Friday, June 8, 2007


The structuring of training into phases is referred to as periodization. The guru of periodization is Tudor O. Bompa. Two books to look into that explain his theory are:

Theory and Methodology of Training
Periodization Training for Sports

The theory of periodization is very complex and technical. Bompa took over 300 pages in his book to explain it. What follows is a short explanation for distance runners building base miles in the summer. This will follow some general principles of periodization. As with any type of training, there is not one theory that works with everyone. Therefore, other principles will also be included that may not reflect Bompa's work.

The summer/base phase of running's purpose is to develop endurance. One wants to start the training at a certain level and gradually increase the load as the summer goes on. The best way to increase the load (miles) is by categorizing your summer into cycles. The two cycles to follow are called macro and micro. The macro cycle, in this example, will be four weeks. The micro cycle will consist of one week.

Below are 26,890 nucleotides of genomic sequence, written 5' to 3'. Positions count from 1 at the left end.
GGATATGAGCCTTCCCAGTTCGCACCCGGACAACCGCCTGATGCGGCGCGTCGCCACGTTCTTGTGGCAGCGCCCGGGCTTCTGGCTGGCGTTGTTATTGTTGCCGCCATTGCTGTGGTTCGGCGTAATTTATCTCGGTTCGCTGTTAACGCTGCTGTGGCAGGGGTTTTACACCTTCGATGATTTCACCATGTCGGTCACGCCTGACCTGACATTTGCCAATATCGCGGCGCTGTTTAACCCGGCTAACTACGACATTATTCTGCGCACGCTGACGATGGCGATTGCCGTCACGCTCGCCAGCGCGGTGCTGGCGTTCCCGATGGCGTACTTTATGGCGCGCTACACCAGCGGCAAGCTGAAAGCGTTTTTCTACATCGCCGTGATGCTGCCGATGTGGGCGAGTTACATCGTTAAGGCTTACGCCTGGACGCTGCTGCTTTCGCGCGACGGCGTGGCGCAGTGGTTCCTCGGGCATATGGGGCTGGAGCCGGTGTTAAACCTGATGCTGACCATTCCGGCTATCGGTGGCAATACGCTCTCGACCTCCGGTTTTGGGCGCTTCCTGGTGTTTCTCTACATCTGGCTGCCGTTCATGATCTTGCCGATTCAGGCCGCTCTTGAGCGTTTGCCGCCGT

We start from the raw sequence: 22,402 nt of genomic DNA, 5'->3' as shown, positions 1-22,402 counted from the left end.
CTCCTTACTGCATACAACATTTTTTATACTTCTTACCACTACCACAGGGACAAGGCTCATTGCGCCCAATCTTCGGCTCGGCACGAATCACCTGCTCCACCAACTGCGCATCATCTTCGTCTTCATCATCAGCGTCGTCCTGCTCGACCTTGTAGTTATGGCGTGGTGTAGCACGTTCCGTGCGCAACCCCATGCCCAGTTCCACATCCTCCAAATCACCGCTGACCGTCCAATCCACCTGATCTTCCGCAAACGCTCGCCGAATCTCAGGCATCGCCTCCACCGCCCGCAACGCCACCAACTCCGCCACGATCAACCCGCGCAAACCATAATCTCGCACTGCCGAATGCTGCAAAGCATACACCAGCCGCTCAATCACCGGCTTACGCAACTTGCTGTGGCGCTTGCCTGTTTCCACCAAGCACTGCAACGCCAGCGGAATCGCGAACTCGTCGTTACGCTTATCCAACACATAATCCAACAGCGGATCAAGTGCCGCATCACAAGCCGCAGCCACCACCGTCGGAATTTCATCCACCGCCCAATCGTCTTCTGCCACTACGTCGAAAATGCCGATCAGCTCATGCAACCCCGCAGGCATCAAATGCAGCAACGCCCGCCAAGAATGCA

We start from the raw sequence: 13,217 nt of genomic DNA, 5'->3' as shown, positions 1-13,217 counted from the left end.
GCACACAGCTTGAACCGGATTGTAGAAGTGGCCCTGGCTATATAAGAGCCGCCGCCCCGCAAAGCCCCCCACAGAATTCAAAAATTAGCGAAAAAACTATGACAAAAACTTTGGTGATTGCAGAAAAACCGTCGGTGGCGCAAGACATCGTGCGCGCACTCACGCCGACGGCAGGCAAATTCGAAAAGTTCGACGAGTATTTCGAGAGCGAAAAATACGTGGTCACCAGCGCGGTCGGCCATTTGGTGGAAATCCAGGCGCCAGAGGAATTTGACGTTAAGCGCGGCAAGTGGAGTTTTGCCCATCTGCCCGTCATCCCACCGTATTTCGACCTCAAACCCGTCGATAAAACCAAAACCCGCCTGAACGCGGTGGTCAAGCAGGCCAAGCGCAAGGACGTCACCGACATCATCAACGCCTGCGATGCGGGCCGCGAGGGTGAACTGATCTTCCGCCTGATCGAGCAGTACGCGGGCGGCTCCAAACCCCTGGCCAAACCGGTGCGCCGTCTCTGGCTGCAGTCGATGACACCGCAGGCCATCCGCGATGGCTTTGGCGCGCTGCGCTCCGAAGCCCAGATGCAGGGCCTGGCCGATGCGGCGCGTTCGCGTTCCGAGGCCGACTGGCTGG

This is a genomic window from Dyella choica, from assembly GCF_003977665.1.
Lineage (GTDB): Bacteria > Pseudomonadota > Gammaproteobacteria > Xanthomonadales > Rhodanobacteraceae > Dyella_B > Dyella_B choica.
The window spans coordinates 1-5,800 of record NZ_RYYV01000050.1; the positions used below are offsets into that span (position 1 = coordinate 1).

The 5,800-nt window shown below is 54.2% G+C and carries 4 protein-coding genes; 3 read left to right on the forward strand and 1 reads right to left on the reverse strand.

Macro cycle:
Week 1 - 40 miles
Week 2 - 45 miles
Week 3 - 50 miles
Week 4 - 40 miles

Notice how the miles increase for three weeks, then come down in the fourth. This is teaching the body to slowly adapt to the increased mileage. The fourth week is considered recovery. This allows the runner to physically and psychologically rest (while still running) the body in anticipation of increasing the miles again in the next cycle, which may look like this:

Week 5 - 45
Week 6 - 55
Week 7 - 60
Week 8 - 50

Micro cycle:
Day 1 - 10 miles
Day 2 - 5 miles
Day 3 - 6 miles
Day 4 - 4 miles
Day 5 - 8 miles
Day 6 - 4 miles
Day 7 - 4 miles

During a micro cycle, you are increasing and decreasing the load/miles on a daily basis. This allows the body to build endurance as well as rest within a short period of time.

Improvement in training will usually occur following the resting week. By maintaining a cycle such as the example, you will eventually find yourself running higher miles at the end of the summer with less effort than you thought possible. One key element to remember is to run your miles at a reasonable pace. A general rule of thumb is to run your miles at 1:15 - 2:00 slower than your CURRENT 5k pace. Remember, if you are a 16:30 5k runner during the cross country season, you are probably around 20 - 40 seconds slower in the summer when you are not in peak condition.

Example: 16:30 5k = 5:20 pace.
17:00 5k off season shape = 5:30 pace.
Running pace will be 6:45 - 7:30.
Easy runs closer to 7:30
Moderate runs closer to 6:45

1 comment:

Anonymous said...

found your site on today and really liked it.. i bookmarked it and will be back to check it out some more later